That’s when everything seemed to go haywire for the German, while all the while, Alcaraz was able to repeatedly come up with his magical shots as the Spaniard made critical shots that looked almost impossible to make.

ALCARAZ HEADED FOR GREATNESS

Everything for Zverev was lost in the magical racket of Alcaraz.

What was then initially called a game-ending Alcaraz double fault and a 2-2 deadlock quicky reversed itself and Alcaraz stayed alive by winning the next three points while taking a 3-1 advantage.

Zverev did get back to a 3-2 deficit and had a break point in the sixth game, but that was it for the hopes of Zverev. The last two games went rather easily in favor of Alcaraz to wrap up a 6-3, 2-6, 5-7, 6-1, 6-2 victory for Alcaraz.

That moved the Spaniard to a higher level of success on the ATP Tour. He became the youngest man to win Grand Slam titles on all of the different surfaces, clay, grass and hard courts.

Carlos Alcaraz and his magical racket appear to be headed for greatness.

James Beck was the 2003 winner of the USTA National Media Award  for print media. A 1995 MBA graduate of The Citadel, he can be reached at Jamesbecktennis@gmail.com. 

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Tsitsipas Brothers Hit With Trio Of Fines At French Open

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Stefanos Tsitsipas and his brother Petros have been fined more than 20,000 euros for multiple violations of the coaching rules at this year’s French Open. 

The brothers received a financial penalty during three different matches that they played in. Two of those were in the second and third rounds of the men’s doubles tournament. Furthermore, Stefanos was also penalised during his singles quarter-final match against Carlos Alcaraz, which he lost in straight sets. According to French newspaper L’Equipe, all three of those fines were issued as a result of coaching rules being broken.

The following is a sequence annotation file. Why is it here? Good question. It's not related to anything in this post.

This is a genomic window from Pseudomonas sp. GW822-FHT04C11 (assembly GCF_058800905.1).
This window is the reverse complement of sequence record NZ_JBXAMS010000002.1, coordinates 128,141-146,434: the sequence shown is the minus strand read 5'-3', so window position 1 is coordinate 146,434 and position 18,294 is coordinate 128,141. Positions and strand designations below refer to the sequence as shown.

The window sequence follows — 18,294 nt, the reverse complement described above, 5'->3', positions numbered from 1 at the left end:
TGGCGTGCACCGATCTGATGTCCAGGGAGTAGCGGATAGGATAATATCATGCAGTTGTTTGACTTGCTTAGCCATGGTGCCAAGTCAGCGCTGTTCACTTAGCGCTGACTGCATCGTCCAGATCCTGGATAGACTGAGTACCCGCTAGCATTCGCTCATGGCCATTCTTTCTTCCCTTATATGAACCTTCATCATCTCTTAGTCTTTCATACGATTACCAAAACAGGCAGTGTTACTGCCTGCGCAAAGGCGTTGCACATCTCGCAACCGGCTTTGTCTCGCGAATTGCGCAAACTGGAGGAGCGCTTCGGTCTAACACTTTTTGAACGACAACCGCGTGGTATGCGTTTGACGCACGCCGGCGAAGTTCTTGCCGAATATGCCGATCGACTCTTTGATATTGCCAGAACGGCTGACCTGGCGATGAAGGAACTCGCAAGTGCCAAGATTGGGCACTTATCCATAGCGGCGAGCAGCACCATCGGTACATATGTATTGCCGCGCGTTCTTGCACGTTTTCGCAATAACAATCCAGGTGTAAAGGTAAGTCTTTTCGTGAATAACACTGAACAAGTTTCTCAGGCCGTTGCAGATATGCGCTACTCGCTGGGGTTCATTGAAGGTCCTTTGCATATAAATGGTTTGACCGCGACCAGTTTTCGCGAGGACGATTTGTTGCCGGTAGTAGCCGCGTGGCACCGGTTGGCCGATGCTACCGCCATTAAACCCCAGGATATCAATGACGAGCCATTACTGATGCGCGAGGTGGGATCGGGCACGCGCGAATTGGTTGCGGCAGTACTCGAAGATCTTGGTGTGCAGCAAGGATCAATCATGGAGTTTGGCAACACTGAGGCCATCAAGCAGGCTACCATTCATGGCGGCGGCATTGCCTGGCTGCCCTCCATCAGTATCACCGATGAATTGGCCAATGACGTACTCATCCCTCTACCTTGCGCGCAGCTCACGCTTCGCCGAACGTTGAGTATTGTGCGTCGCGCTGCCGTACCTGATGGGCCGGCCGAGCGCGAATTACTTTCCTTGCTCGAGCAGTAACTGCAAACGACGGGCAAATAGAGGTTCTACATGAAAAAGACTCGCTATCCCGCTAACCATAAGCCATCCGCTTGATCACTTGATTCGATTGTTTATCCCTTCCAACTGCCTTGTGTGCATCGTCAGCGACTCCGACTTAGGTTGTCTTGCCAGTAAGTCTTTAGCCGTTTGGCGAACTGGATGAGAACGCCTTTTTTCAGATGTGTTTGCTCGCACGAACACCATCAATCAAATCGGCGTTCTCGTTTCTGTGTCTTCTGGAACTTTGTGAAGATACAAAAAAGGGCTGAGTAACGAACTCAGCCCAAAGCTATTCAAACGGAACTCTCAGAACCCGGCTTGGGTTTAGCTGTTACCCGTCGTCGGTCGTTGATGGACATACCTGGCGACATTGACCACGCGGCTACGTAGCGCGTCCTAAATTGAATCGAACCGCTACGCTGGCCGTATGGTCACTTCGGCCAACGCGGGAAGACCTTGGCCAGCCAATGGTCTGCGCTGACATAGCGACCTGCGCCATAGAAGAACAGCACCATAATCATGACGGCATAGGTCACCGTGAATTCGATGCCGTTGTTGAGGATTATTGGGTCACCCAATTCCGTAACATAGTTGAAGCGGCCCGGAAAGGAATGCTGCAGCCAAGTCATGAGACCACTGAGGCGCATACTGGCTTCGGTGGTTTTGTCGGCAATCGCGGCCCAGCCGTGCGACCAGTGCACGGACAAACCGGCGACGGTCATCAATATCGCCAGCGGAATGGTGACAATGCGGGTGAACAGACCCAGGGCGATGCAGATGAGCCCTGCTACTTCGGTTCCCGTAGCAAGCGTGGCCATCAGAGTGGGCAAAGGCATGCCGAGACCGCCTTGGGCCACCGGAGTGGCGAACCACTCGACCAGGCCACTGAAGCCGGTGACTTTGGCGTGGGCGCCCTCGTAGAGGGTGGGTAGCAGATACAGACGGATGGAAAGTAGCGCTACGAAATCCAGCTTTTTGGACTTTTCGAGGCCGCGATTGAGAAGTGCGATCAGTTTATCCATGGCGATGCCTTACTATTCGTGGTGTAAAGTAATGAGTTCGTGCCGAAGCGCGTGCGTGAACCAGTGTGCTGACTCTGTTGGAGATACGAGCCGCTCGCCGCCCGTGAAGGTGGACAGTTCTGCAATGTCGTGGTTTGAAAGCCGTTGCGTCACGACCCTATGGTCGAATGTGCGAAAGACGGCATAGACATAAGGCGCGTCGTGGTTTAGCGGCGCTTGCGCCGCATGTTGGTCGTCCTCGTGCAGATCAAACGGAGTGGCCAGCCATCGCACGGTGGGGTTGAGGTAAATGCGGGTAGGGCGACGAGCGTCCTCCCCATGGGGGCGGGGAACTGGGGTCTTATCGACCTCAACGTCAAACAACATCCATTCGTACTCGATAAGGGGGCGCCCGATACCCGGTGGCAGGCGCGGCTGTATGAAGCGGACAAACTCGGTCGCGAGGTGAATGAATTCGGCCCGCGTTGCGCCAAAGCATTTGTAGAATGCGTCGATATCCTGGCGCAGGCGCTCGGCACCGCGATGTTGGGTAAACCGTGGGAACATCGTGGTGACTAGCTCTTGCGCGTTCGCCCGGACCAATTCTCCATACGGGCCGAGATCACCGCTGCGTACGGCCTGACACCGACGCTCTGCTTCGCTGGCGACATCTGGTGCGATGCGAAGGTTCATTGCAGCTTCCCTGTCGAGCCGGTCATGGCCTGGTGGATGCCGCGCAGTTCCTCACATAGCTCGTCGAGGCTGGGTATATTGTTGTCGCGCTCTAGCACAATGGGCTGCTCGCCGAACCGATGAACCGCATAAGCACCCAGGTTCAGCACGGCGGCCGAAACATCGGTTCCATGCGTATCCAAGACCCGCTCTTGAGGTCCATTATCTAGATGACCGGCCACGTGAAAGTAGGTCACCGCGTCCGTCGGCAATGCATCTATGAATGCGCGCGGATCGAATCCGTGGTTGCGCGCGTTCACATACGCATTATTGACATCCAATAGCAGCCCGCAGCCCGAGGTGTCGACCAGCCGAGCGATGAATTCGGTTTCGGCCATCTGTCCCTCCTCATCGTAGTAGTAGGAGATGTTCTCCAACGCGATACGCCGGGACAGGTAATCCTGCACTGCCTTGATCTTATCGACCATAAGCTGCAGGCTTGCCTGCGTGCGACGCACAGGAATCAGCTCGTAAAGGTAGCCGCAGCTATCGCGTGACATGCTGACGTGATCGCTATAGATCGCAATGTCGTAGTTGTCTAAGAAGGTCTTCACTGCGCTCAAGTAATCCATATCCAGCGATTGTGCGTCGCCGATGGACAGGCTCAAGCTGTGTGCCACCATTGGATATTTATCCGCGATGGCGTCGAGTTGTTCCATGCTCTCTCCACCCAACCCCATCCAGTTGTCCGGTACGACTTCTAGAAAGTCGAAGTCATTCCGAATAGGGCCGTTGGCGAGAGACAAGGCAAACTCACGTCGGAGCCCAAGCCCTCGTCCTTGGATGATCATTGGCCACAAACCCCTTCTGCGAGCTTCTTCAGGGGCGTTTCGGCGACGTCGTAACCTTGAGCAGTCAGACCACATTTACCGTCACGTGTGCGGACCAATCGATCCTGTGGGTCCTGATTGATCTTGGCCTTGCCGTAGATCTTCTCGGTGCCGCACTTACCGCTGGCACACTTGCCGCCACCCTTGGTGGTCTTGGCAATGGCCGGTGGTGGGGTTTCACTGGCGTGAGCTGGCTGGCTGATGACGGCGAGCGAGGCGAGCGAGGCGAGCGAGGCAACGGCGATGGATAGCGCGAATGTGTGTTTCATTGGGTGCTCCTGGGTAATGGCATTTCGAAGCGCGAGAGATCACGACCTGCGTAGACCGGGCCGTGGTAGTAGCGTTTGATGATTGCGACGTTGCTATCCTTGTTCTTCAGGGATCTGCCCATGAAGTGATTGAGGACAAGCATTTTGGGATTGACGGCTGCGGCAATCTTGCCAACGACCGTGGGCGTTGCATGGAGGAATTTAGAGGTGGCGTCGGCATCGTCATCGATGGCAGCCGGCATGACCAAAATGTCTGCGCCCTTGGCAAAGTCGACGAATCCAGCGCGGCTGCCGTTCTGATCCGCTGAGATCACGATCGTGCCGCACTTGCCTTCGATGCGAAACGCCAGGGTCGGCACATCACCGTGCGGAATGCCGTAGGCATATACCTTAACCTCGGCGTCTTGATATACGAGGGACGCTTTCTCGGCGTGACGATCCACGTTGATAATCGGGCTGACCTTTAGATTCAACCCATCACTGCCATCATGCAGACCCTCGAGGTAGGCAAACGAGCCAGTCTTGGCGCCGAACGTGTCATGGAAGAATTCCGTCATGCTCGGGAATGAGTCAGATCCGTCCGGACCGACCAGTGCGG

Ironically, coaching is allowed during matches at the French Open but certain rules must be followed. ‘Verbal’ coaching can only be issued from the coaches and their team if they are sitting in the designated player’s box. Instructions must be limited to a few words and can only be given if the player is in the same half of the court as their coach. Although non-verbal coaching is allowed regardless of what side the player is on. Finally, players can’t start a conversation with their coach unless it is during a medical break, a bathroom break or when their opponent is changing clothes.

However, the Tsitsipas brothers have been found in violation of these rules, which is likely due to their animated father in the stands who is also their coach. Apostolos Tsitsipas has been given coaching violations in the past at other events, including the 2022 Australian Open. 

The value of the fines are €4,600 and €9,200 for the Tsitsipas brothers in the doubles, as well as an additional €7,400 just for Stefanos in the singles. In total, the value of their fines is €21,200. However, the penalty is unlikely to have an impact on the duo whose combined earnings for playing in this year’s French Open amount to roughly €495,000. 

So far in the tournament, the highest single fine to be issued this year was against Terence Atmane who hit a ball out of frustration that struck a fan in the stands. Atmane, who later apologised for his actions, managed to avoid getting disqualified from the match. Instead, he was fined €23,000.